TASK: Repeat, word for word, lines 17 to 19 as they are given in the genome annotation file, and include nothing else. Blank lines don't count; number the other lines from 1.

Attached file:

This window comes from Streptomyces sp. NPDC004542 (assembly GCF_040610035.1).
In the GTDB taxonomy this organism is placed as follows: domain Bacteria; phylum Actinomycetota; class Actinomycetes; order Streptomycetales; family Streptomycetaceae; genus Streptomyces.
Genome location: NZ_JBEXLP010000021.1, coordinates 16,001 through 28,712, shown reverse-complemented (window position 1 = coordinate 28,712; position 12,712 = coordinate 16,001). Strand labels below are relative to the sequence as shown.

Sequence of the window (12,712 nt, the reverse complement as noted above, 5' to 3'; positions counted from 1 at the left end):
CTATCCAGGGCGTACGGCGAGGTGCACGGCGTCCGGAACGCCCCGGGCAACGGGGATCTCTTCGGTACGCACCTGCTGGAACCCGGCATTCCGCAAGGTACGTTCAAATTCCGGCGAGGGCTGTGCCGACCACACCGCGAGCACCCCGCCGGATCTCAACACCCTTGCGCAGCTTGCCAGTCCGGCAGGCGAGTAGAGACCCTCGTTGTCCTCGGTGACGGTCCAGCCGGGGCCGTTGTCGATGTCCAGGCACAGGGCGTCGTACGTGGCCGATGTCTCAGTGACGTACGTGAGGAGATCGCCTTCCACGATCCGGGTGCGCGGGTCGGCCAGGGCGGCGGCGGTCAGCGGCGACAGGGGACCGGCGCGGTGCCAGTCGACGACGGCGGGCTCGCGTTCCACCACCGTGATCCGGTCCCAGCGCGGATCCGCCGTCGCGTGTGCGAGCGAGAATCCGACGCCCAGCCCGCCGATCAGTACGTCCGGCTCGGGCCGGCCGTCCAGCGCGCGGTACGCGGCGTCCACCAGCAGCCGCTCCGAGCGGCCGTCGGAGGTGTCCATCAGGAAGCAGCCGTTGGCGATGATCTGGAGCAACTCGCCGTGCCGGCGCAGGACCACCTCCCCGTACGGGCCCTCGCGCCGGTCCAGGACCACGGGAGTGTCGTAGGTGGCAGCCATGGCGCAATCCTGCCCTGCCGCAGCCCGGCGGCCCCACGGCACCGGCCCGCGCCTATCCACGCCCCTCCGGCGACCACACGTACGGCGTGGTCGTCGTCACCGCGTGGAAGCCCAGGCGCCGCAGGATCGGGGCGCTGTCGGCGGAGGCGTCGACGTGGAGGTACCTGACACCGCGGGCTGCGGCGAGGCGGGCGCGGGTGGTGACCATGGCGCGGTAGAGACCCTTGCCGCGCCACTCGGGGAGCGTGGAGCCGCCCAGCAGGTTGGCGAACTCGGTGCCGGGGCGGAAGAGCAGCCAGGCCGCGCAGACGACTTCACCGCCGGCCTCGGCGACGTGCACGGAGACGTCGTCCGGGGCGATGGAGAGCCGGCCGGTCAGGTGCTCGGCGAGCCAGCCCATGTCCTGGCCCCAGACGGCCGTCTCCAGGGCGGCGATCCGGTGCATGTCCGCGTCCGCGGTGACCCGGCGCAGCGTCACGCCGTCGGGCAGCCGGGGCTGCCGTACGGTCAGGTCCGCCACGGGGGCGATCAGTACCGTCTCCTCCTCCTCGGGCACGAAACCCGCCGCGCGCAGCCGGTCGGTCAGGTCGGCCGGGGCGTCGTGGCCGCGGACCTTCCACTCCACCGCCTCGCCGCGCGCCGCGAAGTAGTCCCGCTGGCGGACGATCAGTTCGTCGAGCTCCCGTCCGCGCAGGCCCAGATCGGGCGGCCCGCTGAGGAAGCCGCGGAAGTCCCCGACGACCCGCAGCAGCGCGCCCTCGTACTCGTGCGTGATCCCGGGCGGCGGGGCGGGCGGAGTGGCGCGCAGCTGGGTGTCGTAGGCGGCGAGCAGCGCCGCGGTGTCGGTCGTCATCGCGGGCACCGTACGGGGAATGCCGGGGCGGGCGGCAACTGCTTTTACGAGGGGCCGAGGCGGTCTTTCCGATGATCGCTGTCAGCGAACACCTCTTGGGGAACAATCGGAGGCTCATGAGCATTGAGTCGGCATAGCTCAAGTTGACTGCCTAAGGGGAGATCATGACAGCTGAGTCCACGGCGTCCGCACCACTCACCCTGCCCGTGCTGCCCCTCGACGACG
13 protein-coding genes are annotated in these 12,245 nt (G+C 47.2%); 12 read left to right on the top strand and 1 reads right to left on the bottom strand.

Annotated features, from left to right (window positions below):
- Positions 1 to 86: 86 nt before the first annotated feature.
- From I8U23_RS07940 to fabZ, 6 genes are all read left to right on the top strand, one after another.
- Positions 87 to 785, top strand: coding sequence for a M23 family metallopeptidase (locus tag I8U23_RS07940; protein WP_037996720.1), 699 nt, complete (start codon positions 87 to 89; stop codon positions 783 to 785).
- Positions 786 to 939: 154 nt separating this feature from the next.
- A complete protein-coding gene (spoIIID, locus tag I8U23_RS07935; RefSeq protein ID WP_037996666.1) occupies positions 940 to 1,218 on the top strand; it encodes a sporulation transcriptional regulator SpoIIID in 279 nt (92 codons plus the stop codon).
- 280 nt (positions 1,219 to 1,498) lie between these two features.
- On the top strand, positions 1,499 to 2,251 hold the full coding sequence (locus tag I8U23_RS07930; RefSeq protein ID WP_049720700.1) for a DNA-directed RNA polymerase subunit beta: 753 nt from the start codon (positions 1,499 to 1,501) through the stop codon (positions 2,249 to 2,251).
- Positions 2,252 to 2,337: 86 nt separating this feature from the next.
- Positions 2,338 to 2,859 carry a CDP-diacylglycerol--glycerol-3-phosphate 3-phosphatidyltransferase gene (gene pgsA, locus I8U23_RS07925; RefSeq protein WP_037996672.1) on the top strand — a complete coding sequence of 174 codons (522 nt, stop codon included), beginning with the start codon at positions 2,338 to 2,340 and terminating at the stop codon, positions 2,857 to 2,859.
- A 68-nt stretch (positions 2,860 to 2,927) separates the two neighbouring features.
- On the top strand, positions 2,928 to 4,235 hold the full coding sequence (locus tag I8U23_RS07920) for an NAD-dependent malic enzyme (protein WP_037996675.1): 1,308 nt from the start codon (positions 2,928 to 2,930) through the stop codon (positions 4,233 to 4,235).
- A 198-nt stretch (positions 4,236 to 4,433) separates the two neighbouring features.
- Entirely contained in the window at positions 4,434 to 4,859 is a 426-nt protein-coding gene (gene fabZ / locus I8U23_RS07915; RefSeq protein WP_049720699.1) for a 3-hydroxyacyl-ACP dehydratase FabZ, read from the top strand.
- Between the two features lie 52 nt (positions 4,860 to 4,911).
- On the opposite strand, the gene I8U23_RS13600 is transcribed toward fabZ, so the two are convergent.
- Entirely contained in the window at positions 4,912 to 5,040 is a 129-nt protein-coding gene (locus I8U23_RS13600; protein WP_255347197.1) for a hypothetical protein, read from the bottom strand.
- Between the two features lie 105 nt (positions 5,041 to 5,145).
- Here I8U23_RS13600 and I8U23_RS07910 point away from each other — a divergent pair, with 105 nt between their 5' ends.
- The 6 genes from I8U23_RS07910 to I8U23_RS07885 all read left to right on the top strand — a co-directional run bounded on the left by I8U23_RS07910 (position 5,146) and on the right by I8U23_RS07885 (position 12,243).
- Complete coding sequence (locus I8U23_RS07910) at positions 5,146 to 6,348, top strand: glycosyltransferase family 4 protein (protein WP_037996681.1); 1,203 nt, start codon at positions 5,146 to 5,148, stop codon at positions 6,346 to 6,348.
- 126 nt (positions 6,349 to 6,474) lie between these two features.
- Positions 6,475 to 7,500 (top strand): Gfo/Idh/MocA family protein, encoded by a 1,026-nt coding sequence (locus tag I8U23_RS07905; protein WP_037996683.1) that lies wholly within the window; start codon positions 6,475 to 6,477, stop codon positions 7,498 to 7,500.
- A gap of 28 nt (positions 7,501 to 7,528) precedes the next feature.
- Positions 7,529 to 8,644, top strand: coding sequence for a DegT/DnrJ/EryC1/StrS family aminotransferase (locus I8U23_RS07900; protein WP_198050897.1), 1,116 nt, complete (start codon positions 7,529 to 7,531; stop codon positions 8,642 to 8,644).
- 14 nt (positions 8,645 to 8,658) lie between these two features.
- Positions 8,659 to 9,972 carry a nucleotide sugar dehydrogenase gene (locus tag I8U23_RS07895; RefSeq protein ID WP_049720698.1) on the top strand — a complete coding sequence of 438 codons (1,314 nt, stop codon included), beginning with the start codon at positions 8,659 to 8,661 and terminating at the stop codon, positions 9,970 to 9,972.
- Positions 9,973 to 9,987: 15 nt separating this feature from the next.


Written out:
- A 68-nt stretch (positions 2,860 to 2,927) separates the two neighbouring features.
- On the top strand, positions 2,928 to 4,235 hold the full coding sequence (locus tag I8U23_RS07920) for an NAD-dependent malic enzyme (protein WP_037996675.1): 1,308 nt from the start codon (positions 2,928 to 2,930) through the stop codon (positions 4,233 to 4,235).
- A 198-nt stretch (positions 4,236 to 4,433) separates the two neighbouring features.